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Stamford, Conn., Jan. 12, 2012 – Two years after the devastating Haiti earthquake, AmeriCares has delivered $54 million in aid for survivors, including medicines and supplies to fight the recent cholera epidemic. To date, AmeriCares has completed 950 aid shipments to more than 100 hospitals and health clinics throughout Haiti.
Today, on the second anniversary of the disaster, AmeriCares is publishing a “Haiti Earthquake Two-Year Special Report” on its relief efforts in the small island nation – the poorest in the Western Hemisphere. The report can be found here www.americares.org/haiti2yrreport.
“Two years after one of the worst urban disasters in history, more than 500,000 Haitians are still living under tarps and plywood, with dismal sanitation and limited access to clean water,” said AmeriCares President and CEO Curt Welling. “With so many survivors crowded together in squalid conditions, Haiti’s health crisis today deserves as much attention as the initial disaster. Nearly 7,000 lives have already been lost to the cholera epidemic and thousands more are at stake.”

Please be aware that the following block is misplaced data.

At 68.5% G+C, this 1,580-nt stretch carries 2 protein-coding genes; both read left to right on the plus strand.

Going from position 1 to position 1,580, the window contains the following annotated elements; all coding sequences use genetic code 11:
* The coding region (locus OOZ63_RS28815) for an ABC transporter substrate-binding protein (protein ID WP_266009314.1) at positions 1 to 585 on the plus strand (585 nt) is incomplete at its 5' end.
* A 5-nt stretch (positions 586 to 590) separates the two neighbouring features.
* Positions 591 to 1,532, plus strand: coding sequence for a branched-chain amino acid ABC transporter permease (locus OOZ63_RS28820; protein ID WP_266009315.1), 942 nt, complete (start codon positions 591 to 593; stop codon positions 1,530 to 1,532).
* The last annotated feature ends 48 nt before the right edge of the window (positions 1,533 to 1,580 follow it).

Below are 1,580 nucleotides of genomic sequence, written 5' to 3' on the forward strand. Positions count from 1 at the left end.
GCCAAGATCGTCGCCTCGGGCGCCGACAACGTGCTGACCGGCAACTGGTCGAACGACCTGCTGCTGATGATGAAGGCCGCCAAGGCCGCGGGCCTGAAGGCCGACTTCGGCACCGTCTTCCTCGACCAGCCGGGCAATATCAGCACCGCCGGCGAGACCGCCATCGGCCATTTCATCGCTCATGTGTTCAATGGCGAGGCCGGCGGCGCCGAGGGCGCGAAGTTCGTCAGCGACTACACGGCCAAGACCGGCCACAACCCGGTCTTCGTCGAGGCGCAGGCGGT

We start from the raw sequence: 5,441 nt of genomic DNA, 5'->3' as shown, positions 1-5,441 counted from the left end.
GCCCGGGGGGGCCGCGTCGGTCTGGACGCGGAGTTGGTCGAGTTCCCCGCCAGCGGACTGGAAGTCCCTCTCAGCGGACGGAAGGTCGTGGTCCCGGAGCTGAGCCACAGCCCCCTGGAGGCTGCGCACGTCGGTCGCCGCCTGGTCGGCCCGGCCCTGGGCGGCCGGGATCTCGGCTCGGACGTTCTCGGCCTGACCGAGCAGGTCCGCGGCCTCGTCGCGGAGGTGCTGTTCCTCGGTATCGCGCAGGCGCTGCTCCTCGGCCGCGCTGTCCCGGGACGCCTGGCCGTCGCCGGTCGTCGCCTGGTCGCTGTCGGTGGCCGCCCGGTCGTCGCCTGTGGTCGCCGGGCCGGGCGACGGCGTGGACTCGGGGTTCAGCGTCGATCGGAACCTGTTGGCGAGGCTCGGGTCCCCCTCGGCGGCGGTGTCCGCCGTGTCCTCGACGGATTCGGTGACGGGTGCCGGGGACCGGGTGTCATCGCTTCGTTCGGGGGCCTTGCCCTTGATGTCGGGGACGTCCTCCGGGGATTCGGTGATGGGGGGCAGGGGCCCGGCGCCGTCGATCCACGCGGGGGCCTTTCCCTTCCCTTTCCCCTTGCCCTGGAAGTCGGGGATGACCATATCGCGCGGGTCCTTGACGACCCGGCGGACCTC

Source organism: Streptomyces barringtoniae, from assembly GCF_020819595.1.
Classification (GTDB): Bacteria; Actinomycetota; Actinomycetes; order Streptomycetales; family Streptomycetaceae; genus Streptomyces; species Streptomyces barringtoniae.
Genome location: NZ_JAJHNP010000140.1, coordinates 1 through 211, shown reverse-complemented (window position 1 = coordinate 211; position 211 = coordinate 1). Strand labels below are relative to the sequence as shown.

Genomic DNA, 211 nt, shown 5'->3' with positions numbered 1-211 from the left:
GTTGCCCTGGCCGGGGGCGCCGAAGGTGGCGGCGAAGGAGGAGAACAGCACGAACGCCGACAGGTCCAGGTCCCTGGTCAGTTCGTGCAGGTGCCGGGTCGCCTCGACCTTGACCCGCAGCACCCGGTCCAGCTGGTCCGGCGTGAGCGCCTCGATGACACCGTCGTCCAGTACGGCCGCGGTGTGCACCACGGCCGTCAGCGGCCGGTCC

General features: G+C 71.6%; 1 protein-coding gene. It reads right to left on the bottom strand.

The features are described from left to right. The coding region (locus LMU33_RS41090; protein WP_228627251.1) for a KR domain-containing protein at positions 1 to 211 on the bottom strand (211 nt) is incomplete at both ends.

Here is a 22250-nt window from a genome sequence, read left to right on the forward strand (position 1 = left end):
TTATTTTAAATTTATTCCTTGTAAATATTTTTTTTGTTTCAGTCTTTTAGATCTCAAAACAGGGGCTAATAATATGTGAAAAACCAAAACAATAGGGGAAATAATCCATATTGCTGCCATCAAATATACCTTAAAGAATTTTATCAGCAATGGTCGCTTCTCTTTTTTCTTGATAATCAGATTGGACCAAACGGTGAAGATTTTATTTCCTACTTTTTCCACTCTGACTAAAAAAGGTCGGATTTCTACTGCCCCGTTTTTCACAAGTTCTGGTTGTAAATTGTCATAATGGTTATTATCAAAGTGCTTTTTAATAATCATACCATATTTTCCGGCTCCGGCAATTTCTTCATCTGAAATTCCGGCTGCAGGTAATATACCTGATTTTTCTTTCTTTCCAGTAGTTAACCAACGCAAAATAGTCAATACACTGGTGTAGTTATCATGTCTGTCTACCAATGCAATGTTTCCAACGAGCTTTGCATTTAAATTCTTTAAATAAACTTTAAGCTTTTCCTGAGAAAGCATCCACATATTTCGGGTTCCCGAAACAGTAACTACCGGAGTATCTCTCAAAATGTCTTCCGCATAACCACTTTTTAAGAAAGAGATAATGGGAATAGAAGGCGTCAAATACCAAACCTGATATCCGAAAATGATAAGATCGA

AmeriCares has been delivering aid to Haiti since 1984 and opened an office and warehouse in Port-au-Prince after a massive outpouring of support from donors following the January 12, 2010 earthquake. Today, AmeriCares sends over 300 aid shipments a year to Haiti – an average of one shipment a day – to health care facilities throughout the country.
Now, as AmeriCares enters its third year of relief operations, much of the focus is on supplying cholera treatment centers that offer the only chance for survival for those infected. Contracting the deadly disease is almost inevitable for families still living in temporary settlements because cholera spreads rapidly through contaminated water. Pre-positioning treatment supplies, including IV fluids, is a top priority for AmeriCares Haiti relief workers since the most seriously ill patients can die of dehydration in as little as 10 to 12 hours.
AmeriCares has provided medical relief and humanitarian assistance to millions affected by natural disasters and man-made crises around the world for nearly 30 years. Our emergency response work includes the 2004 tsunami in Southeast Asia, the 2010 Chile earthquake and last year’s earthquake and tsunami in Japan. Our relief efforts often last years beyond the initial disaster as we rebuild hospitals and clinics and restore health services.